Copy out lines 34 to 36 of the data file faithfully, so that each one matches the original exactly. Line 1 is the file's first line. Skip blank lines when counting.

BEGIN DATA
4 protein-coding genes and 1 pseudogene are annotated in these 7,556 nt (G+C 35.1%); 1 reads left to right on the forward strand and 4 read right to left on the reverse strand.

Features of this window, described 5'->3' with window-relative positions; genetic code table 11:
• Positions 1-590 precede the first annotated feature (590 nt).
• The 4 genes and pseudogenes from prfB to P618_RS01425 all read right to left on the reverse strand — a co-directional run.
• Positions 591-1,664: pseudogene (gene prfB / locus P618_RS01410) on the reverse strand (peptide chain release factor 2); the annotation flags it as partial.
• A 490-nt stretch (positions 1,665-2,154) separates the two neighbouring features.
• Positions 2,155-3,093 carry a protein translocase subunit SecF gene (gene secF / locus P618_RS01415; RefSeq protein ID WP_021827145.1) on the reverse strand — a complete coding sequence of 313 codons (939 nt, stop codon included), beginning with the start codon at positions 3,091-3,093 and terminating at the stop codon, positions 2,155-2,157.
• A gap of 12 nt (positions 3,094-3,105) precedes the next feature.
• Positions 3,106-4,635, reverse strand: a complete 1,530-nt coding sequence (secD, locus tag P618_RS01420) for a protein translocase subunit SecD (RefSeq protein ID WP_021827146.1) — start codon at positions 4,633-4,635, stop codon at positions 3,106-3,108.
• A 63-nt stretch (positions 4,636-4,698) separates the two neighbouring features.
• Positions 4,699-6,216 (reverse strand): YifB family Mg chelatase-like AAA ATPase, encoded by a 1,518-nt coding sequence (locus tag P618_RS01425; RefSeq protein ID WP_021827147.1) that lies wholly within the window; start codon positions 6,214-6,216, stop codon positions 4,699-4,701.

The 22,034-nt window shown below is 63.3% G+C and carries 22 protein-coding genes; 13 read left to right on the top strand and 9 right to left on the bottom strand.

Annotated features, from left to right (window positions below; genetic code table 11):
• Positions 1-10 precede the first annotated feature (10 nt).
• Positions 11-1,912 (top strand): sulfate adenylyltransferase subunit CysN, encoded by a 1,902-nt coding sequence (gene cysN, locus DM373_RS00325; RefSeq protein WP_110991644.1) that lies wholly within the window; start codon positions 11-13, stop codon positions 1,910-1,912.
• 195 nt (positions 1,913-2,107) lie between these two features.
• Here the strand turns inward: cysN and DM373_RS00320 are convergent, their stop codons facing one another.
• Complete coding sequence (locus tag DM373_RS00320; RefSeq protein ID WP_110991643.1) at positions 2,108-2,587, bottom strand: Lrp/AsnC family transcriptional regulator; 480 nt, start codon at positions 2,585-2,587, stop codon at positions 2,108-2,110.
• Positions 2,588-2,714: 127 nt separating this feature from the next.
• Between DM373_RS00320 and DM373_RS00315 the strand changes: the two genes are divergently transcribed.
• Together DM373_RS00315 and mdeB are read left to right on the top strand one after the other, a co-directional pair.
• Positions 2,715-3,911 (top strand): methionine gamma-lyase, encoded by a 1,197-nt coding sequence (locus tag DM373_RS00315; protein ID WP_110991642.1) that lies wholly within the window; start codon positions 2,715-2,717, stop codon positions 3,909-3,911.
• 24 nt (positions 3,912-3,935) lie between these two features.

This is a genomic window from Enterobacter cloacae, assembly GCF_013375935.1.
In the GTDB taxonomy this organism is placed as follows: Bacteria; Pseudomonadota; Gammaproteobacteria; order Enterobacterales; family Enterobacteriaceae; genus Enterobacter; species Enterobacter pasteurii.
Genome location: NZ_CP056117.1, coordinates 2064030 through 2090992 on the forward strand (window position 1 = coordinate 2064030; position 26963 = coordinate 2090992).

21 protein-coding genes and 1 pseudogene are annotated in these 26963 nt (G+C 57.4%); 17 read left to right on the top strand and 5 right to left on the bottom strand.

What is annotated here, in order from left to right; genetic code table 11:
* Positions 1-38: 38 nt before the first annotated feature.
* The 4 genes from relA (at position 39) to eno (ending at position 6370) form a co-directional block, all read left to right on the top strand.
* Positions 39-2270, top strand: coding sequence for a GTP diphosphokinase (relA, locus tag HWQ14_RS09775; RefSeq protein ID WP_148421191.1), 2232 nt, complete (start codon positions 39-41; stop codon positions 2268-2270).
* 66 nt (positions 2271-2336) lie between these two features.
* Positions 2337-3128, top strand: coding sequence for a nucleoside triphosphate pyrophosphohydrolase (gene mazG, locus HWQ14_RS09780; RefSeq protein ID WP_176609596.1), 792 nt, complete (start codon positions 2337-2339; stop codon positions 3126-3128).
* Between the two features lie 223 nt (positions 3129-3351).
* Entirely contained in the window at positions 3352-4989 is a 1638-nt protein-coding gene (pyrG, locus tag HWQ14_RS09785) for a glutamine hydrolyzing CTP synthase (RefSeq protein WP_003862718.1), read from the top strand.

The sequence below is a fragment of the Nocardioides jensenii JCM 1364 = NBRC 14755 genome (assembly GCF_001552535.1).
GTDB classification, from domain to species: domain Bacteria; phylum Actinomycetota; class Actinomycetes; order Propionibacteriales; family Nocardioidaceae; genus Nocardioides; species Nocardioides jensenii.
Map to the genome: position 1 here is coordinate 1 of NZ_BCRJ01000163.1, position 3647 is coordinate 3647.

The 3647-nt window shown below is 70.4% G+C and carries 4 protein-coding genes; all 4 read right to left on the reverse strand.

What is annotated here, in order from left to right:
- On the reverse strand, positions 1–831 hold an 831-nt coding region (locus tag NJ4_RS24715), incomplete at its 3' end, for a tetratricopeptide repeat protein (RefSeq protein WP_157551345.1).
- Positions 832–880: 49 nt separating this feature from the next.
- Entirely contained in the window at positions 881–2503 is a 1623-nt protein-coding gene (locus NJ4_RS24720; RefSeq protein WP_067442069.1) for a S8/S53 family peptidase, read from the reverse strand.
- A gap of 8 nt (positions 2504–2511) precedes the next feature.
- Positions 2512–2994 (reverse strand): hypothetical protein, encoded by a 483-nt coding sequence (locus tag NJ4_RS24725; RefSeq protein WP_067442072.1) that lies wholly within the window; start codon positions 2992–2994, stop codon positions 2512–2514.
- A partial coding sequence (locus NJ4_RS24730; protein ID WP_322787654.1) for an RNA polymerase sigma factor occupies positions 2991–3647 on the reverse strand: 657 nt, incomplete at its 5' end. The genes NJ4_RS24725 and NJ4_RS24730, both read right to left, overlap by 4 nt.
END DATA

* Between the two features lie 223 nt (positions 3129-3351).
* Entirely contained in the window at positions 3352-4989 is a 1638-nt protein-coding gene (pyrG, locus tag HWQ14_RS09785) for a glutamine hydrolyzing CTP synthase (RefSeq protein WP_003862718.1), read from the top strand.

The sequence below is a fragment of the Nocardioides jensenii JCM 1364 = NBRC 14755 genome (assembly GCF_001552535.1).